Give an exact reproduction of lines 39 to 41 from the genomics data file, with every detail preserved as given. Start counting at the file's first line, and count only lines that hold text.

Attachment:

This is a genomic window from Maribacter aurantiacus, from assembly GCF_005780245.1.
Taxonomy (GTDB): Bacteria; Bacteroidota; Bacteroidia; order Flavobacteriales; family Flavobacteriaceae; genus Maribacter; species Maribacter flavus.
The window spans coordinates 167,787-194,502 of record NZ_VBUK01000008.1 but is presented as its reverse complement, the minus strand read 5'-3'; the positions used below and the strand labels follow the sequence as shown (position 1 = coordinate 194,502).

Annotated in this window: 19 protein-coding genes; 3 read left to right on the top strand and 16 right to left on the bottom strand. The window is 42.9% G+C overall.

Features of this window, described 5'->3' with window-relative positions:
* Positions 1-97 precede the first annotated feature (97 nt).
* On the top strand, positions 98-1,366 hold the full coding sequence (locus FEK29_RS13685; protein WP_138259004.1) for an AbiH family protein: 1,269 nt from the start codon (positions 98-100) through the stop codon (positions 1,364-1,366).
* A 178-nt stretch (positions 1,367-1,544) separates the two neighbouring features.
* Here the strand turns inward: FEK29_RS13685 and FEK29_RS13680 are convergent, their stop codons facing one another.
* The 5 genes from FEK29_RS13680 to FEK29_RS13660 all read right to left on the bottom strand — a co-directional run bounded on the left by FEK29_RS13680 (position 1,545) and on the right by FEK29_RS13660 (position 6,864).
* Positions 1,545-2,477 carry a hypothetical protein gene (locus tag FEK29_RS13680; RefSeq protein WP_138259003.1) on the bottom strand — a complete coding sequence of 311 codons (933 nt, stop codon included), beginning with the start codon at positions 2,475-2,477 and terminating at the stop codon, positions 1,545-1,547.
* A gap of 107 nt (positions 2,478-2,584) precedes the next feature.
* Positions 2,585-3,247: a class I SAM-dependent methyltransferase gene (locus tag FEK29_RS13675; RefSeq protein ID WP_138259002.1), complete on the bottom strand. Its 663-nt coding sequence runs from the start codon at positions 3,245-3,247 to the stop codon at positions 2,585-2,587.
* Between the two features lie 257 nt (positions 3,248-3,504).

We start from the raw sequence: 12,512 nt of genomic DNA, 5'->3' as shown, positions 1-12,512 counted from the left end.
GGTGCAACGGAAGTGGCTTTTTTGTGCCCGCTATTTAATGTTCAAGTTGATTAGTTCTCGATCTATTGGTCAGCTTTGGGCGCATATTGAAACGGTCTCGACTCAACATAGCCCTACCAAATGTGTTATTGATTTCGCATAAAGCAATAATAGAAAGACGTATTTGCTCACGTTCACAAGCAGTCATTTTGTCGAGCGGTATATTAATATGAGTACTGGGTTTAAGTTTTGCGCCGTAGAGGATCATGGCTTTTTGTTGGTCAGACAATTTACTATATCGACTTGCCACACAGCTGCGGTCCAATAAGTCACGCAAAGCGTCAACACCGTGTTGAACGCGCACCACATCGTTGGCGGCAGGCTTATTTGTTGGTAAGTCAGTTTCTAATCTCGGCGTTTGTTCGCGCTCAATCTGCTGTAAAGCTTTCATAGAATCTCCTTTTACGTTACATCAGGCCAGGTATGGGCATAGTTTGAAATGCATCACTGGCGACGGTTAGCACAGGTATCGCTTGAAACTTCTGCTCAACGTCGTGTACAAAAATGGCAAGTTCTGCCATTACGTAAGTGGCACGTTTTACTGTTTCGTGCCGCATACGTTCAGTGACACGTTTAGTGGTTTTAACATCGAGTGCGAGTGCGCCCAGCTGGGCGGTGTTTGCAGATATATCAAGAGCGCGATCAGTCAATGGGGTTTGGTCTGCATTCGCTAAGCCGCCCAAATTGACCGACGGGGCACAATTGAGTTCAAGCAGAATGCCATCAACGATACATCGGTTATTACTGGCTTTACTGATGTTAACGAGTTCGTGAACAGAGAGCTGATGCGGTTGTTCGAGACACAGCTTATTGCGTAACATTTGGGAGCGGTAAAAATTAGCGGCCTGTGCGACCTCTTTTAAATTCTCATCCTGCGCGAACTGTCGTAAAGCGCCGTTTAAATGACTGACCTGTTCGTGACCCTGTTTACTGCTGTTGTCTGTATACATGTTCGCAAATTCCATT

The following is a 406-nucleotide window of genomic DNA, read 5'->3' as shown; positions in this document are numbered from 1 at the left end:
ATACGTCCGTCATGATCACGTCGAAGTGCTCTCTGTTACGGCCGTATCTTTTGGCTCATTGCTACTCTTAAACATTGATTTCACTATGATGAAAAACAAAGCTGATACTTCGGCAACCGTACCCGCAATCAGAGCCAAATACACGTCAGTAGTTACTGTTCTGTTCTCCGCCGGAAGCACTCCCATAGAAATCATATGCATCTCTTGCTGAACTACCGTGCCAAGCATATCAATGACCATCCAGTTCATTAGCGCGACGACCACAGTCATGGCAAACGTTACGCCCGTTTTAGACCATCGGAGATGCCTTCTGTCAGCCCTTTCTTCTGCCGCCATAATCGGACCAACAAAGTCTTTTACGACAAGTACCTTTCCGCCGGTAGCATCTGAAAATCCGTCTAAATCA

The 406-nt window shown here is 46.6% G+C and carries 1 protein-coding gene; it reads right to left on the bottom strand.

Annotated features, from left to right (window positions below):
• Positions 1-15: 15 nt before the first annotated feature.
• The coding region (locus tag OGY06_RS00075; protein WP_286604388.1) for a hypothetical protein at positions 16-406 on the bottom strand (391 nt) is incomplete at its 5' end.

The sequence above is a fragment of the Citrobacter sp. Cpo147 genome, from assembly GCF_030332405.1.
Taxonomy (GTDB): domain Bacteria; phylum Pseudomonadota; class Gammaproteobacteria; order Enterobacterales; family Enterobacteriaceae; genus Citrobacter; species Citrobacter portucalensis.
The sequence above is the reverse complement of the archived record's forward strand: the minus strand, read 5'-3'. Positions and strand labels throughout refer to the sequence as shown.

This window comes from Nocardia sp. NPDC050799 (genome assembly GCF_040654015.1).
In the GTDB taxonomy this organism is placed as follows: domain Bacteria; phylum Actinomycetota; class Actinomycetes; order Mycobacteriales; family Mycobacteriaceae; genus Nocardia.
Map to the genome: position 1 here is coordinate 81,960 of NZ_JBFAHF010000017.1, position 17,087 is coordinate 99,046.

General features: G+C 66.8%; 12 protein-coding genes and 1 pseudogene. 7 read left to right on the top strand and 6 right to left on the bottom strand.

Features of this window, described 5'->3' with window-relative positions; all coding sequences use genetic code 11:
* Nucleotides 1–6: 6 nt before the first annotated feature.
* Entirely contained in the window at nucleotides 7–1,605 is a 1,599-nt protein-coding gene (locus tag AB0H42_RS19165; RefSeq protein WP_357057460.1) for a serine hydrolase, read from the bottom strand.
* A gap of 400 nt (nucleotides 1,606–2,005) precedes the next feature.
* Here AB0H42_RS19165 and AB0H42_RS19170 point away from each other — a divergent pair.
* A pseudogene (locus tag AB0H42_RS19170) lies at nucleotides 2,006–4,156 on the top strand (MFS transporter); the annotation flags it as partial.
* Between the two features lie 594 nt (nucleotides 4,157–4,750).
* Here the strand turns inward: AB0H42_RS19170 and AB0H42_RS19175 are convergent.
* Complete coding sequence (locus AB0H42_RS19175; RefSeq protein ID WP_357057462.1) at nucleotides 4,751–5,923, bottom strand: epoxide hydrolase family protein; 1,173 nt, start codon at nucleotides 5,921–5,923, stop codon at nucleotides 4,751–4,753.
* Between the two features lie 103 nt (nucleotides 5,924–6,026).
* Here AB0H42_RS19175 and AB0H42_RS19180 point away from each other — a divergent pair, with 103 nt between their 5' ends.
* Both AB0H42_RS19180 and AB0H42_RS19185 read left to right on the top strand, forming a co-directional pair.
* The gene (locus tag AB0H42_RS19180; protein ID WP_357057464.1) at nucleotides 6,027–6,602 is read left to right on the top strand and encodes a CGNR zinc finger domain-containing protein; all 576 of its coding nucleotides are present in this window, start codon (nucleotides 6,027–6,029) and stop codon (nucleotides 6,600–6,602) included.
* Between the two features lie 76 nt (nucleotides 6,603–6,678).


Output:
* Between the two features lie 103 nt (nucleotides 5,924–6,026).
* Here AB0H42_RS19175 and AB0H42_RS19180 point away from each other — a divergent pair, with 103 nt between their 5' ends.
* Both AB0H42_RS19180 and AB0H42_RS19185 read left to right on the top strand, forming a co-directional pair.